|Publication number||US5150223 A|
|Application number||US 07/443,543|
|Publication date||Sep 22, 1992|
|Filing date||Nov 30, 1989|
|Priority date||Nov 30, 1989|
|Also published as||DE69022719D1, DE69022719T2, EP0455775A1, EP0455775B1, WO1991008640A1|
|Publication number||07443543, 443543, US 5150223 A, US 5150223A, US-A-5150223, US5150223 A, US5150223A|
|Inventors||Lawrence B. Telle|
|Original Assignee||Eastman Kodak Company|
|Export Citation||BiBTeX, EndNote, RefMan|
|Patent Citations (6), Referenced by (6), Classifications (8), Legal Events (6)|
|External Links: USPTO, USPTO Assignment, Espacenet|
1. Technical Field
This invention relates generally to electronic copiers, and more particularly to such copiers capable of image processing such as for example by object isolation by referencing the background of an image being copied.
2. Background Art
Object isolation of images being electronically copied often employs image segmentation by a thresholding technique wherein the image is partitioned into a finite number of disjoint (non-overlapping) picture elements, called pixels, each of which is represented as a pure binary quantity, i.e., object or background. Thresholding is particularly useful for images containing solid area objects resting upon a contrasting background. When using a threshold rule for image segmentation of positive images, one assigns all pixels at or above the threshold reflectance to the background. All pixels with reflectance below threshold fall inside the object.
It is desirable that the threshold reflectance be determined by an examination of the background level of the entire original document. So called "background referencing" techniques, wherein estimates of the background level are periodically updated so that the threshold reflectance is constantly being updated, are generally not suitable for document copiers because of the high incidents of artifacts produced.
Accordingly, it is generally desirable to select one threshold reflectance for the entire, or a substantial portion of the entire, original document. This of course requires that the reflectance levels over the whole document be considered before the image signal can be processed.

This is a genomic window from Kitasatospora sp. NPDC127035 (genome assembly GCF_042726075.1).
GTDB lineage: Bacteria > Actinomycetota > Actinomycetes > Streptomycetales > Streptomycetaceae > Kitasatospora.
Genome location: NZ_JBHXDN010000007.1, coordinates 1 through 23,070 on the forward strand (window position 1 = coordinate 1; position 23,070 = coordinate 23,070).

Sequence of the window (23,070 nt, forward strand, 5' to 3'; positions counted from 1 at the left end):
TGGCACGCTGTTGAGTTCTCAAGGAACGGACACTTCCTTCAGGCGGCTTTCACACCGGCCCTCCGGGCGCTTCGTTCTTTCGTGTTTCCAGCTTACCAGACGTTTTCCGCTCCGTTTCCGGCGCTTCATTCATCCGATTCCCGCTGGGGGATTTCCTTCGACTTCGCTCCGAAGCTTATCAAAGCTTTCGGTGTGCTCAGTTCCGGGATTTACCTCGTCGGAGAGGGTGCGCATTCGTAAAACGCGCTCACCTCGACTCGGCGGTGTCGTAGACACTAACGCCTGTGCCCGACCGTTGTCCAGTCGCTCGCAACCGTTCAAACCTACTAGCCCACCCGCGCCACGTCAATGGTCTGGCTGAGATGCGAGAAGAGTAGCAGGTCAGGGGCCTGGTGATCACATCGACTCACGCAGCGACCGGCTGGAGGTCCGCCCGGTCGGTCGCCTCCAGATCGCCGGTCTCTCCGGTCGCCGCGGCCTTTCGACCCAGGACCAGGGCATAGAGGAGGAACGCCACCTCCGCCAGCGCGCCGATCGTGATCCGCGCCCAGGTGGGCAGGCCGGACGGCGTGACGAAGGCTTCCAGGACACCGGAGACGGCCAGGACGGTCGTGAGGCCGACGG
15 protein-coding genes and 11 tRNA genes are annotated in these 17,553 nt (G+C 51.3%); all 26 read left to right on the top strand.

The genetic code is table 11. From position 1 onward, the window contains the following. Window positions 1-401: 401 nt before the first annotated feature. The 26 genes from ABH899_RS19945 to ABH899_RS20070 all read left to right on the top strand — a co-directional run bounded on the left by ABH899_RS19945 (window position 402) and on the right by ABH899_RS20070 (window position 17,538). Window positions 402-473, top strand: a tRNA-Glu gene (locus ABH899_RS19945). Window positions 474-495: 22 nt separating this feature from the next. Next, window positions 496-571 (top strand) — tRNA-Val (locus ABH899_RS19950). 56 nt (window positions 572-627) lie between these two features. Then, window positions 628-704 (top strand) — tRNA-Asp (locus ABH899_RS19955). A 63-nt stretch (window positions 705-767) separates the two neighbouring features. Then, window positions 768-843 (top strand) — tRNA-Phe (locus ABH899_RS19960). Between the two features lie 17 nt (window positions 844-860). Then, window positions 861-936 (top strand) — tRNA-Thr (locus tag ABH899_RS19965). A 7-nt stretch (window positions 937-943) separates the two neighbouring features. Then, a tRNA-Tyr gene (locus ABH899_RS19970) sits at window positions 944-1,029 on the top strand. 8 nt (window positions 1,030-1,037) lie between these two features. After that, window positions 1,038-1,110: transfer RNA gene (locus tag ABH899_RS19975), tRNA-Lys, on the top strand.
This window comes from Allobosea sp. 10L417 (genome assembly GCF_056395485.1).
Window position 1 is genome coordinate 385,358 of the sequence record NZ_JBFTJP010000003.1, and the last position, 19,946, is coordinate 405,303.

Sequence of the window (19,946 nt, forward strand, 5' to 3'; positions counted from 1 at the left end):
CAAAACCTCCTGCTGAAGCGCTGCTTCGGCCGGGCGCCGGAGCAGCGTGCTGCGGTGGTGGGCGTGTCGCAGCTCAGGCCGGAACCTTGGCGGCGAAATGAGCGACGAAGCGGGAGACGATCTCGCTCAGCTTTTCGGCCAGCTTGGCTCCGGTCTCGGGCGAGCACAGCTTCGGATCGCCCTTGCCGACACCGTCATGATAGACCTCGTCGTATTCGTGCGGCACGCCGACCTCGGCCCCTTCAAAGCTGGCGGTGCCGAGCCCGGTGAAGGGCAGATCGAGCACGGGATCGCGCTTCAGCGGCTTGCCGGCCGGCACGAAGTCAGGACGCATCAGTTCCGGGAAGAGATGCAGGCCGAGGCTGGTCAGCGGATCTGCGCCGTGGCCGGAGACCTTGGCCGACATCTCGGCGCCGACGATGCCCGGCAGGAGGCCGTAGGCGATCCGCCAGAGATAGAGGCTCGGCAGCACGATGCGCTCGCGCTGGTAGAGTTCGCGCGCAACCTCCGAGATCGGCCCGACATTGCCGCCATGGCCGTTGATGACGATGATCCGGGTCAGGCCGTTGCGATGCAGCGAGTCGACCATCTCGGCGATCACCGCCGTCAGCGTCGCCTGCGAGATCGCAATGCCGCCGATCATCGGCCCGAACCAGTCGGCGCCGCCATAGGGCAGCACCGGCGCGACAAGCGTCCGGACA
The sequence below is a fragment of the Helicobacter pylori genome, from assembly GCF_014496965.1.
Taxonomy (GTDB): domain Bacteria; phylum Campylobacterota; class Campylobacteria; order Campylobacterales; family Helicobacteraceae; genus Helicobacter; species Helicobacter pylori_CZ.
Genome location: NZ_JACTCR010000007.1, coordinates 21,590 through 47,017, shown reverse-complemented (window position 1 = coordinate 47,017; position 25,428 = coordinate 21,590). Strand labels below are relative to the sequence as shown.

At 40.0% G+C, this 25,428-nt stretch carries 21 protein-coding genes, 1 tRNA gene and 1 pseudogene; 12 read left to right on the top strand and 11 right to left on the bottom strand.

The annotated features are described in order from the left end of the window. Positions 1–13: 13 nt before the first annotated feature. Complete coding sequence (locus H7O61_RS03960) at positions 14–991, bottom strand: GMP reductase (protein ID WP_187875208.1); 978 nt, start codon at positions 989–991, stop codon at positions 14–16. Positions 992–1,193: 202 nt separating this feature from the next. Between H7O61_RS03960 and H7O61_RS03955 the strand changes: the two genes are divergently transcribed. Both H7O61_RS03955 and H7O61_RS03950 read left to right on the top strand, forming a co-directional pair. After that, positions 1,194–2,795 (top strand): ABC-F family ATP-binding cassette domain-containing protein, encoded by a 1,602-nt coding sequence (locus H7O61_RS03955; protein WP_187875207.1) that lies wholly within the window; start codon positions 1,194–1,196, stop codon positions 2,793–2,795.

In the prior art, this is accomplished by pre-scanning the document to gather sufficient data regarding the various reflectances across the image so that a threshold reflectance can be determined. During a subsequent scan, the image signal is processed according to the threshold reflectance determined using the data collected during the first scan.
A copier's life is in part limited by the physical number of times the image is scanned, and the inconvenience of the operators is measured in part by the time duration they must wait to remove the original after pressing the start button. A copier which requires only a single scan to determine the threshold reflectance and to effect image processing according to the threshold reflectance would be very preferable to a copier which requires two or more scans for the same functions.
Another drawback to copiers which require a pre-scan to determine the threshold reflectance and a second scan to process the image as the image signal comes from the scanner is that there is no provision for producing a test print of the image as processed, and for then changing the threshold reflectance before a final print without rescanning the original document.
It is an object of the present invention to provide a copier with the capability to determine characteristics of the original document for purposes of image processing, to set image processing parameters, and to process the image signal according to the set parameters in but a single scan of the original document.
It is another object of the present invention to provide a copier with the capability to determine the overall background level of the original document, to select a threshold reflectance, and to process the image signal according to the selected threshold reflectance in but a single scan of the original document.
It is yet another object of the present invention to provide a copier with the capability to select a threshold reflectance according to the overall background level of the original document, to process the image signal according to the selected threshold reflectance for a test print, and to reprocess the image signal according to a modified threshold reflectance for a final print, all in but a single scan of the original document.